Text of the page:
But all that Scranton offers as a way forward is to cite Nietzsche. The German philosopher set forth a position known as “perspectivism”. It’s not exactly clear what he meant by that (clarity wasn’t one of his strengths), but the general idea is that we each have our own perspective on the world; none of our perspectives give us access to the world as it really is; so the best we can do is view the world from as many points of view as possible. Adopting more and more perspectives can get us closer to the truth, even though we can never attain absolute, completely objective, non-perspectival truth about anything at all.

At least that’s how Scranton interprets Nietzsche. Life may be meaningless. The planet is probably doomed. But human beings have a tremendous capacity to find meaning in all kinds of situations. We need to use that capacity to view the planet’s future from as many perspectives as possible, human and non-human:

We need to learn to see not just with Western eyes but with Islamic eyes and Inuit eyes, not just with human eyes but with golden-cheeked warbler eyes, coho salmon eyes and polar bear eyes…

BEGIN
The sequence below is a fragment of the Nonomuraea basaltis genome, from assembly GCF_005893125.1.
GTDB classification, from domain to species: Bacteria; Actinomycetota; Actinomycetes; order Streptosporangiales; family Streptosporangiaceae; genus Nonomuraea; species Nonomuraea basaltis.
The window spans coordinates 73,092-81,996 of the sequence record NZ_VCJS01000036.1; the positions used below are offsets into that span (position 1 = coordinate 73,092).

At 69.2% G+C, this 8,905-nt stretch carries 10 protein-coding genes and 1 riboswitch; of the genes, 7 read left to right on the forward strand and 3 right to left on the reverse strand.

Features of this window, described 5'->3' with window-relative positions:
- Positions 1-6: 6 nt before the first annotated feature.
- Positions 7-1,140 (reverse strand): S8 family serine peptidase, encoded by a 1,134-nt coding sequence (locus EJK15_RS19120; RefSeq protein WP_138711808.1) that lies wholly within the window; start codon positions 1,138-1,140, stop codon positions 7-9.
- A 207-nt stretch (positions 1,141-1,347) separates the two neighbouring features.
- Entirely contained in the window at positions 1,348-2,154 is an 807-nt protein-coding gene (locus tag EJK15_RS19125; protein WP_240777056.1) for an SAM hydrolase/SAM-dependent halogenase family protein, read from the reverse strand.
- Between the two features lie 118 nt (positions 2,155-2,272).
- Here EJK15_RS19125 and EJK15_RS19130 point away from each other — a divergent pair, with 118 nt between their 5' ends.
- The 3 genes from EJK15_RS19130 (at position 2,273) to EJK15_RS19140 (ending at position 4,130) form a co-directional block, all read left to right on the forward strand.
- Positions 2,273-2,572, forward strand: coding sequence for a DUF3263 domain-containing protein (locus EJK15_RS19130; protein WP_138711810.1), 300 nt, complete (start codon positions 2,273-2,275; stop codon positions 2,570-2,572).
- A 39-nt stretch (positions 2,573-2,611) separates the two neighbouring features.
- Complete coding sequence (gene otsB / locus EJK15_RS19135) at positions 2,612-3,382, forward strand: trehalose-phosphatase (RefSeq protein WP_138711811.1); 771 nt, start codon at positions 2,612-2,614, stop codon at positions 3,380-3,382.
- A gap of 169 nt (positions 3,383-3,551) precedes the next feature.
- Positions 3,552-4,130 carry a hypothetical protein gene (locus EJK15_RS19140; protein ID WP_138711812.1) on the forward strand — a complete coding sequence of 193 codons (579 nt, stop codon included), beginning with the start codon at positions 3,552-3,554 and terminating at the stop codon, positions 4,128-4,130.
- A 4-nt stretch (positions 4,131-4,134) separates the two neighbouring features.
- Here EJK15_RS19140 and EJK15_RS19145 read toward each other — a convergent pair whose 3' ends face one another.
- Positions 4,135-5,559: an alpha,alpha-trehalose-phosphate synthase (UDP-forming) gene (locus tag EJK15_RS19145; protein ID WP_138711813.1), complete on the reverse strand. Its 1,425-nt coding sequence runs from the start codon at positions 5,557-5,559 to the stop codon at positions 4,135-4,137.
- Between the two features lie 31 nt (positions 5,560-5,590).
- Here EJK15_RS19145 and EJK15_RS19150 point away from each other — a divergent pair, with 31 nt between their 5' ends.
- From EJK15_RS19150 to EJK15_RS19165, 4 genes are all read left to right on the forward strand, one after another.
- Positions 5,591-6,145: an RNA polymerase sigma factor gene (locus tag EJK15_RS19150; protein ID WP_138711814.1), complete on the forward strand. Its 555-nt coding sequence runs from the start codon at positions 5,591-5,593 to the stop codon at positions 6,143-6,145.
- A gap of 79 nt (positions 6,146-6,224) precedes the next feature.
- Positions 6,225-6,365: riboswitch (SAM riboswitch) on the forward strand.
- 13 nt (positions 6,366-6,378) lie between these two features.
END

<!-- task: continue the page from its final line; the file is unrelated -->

If we can manage that, difficult as it may be, we may be able to stop the Earth from becoming another Venus.

Perhaps you agree about adopting new perspectives, but I think it’s highly unlikely that the world’s leaders or the mass of humanity will ever stop finding most of life’s meaning in the here and now, based on their own particular points of view. Denialists will continue denying there’s a problem. Technologists will continue looking for technological solutions. Incrementalists will advocate or settle for incremental change. Activists like Scranton will propose new ways of finding meaning, while nihilists won’t think it matters what happens.

My own view is that the human race may get lucky but probably won’t. We should, however, still make intense efforts to stop burning so much carbon, while making life as decent as possible for those of us who are already here, including the fish of the sea, the fowl of the air, and everything that travels or grows upon the earth (except maybe mosquitoes and poison ivy). We have to balance the near future in which life is hard for so many and the more distant future in which life may not be possible at all. We will probably fail, but it’s the right thing to do.

Meaning Is a Many-Splendored Thing

Since reading a couple of articles that deal with the subject, I’ve been meaning (intending) to write about the meaning (significance) of life.